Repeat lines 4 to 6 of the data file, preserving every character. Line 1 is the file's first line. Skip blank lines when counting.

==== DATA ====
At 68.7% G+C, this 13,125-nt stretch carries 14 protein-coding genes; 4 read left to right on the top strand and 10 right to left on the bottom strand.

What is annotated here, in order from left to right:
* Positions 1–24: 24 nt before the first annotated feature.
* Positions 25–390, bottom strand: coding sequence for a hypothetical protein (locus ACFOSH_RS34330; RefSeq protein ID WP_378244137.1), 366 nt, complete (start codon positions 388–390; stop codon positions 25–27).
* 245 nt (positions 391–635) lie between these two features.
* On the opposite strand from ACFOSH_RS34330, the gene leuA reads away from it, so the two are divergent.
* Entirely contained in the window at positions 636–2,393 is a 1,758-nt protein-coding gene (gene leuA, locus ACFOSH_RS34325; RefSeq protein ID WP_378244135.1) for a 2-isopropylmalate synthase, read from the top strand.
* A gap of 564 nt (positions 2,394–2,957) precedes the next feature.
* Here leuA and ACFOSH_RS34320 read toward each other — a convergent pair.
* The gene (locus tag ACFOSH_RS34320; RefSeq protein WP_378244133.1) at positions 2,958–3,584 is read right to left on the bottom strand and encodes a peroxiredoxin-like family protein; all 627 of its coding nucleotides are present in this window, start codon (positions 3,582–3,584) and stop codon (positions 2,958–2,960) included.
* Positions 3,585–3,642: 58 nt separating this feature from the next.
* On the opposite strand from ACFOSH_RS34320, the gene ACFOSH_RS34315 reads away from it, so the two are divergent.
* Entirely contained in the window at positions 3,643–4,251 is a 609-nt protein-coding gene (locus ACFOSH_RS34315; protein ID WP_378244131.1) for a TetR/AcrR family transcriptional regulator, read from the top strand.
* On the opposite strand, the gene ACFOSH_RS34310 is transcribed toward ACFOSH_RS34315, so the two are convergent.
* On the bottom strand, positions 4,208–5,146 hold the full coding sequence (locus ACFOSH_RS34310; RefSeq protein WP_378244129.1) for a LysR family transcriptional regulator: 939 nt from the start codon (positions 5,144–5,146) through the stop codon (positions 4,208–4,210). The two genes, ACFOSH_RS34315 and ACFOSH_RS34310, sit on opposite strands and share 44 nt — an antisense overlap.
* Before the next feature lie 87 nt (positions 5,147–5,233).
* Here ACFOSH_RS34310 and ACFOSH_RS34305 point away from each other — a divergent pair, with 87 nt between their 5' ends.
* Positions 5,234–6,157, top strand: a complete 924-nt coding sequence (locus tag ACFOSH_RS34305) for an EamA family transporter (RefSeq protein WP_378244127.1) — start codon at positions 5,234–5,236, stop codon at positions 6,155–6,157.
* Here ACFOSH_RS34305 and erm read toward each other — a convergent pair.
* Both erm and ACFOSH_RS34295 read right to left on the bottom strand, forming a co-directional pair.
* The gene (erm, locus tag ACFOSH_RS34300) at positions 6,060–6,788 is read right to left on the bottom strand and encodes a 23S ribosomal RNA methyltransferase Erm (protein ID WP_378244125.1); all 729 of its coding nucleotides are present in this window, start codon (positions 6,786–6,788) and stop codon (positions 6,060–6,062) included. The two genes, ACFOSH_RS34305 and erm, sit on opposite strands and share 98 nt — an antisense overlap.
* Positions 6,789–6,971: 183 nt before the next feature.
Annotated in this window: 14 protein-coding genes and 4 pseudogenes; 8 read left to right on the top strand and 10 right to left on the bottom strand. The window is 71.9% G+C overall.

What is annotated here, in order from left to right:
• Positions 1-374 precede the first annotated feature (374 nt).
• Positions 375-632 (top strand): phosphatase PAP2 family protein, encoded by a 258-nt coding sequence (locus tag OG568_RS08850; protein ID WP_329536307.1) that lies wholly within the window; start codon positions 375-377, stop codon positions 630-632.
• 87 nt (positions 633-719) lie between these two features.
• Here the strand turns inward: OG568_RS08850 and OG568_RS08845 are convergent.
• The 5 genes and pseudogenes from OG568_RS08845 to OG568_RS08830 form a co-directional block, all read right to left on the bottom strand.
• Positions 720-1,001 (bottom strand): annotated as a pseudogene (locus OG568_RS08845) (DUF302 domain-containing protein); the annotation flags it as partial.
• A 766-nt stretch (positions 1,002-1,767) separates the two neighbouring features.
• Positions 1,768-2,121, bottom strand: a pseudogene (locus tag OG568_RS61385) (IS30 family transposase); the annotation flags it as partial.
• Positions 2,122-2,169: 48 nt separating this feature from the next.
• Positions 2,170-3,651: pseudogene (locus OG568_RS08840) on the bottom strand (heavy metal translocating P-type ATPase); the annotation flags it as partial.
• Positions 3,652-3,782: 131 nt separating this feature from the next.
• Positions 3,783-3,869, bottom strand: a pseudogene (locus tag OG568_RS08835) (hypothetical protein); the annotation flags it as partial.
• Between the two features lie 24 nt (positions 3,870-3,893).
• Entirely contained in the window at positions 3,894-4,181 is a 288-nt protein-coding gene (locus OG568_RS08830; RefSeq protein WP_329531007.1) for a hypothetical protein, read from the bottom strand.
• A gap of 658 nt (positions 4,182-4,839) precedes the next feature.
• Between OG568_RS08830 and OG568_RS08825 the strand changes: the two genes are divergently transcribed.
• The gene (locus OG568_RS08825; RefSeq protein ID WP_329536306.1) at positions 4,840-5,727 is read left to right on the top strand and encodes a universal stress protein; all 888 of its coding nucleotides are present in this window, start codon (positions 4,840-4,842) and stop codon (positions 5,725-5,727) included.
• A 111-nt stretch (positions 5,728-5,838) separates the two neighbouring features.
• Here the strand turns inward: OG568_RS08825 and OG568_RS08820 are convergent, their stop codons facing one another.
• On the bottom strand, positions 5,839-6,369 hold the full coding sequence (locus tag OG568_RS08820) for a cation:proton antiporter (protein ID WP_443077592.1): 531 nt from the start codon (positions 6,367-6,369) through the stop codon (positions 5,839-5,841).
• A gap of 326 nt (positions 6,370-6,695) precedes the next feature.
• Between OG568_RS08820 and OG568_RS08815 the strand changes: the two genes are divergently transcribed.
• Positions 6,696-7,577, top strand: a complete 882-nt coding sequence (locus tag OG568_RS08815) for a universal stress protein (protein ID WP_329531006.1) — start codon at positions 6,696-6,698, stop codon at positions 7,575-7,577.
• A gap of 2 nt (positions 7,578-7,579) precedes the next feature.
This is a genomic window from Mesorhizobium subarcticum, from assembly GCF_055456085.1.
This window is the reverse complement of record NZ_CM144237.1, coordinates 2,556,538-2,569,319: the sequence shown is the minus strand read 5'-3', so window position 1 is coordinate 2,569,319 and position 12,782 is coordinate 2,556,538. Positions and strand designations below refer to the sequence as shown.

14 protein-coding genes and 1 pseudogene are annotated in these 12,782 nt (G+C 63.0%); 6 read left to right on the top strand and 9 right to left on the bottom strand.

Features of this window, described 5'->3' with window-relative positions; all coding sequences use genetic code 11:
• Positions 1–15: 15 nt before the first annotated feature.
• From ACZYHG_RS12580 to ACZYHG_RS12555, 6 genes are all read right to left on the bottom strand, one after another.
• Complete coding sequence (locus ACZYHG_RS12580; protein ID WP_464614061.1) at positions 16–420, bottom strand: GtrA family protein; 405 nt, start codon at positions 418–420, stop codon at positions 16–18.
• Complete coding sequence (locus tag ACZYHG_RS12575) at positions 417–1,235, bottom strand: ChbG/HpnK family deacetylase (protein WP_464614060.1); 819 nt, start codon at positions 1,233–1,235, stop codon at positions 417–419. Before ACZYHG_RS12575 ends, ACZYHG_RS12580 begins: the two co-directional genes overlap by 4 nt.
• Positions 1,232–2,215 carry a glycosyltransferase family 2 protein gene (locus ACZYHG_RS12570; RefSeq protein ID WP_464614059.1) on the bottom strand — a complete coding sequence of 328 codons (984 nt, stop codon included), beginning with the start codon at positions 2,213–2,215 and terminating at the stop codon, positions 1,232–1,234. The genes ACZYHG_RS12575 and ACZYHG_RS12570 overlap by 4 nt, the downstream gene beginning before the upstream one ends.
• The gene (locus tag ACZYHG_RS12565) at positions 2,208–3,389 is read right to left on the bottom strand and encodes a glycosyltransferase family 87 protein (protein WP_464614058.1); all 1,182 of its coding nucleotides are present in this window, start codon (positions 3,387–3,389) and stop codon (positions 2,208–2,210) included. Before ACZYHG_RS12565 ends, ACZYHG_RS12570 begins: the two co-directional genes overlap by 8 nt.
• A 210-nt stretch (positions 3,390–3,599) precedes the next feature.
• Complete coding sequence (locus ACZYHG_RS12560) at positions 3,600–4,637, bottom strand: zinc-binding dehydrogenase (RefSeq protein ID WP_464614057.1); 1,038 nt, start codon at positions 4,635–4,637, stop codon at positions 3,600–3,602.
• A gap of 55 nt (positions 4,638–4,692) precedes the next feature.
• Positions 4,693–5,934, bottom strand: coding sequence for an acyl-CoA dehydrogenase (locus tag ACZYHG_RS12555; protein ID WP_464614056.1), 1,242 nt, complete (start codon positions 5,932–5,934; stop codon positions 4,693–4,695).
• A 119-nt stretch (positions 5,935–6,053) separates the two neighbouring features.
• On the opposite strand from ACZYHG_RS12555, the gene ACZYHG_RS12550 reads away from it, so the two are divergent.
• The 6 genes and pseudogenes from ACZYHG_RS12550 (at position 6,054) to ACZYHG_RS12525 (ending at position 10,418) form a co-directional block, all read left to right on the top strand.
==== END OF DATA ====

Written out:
* Positions 25–390, bottom strand: coding sequence for a hypothetical protein (locus ACFOSH_RS34330; RefSeq protein ID WP_378244137.1), 366 nt, complete (start codon positions 388–390; stop codon positions 25–27).
* 245 nt (positions 391–635) lie between these two features.
* On the opposite strand from ACFOSH_RS34330, the gene leuA reads away from it, so the two are divergent.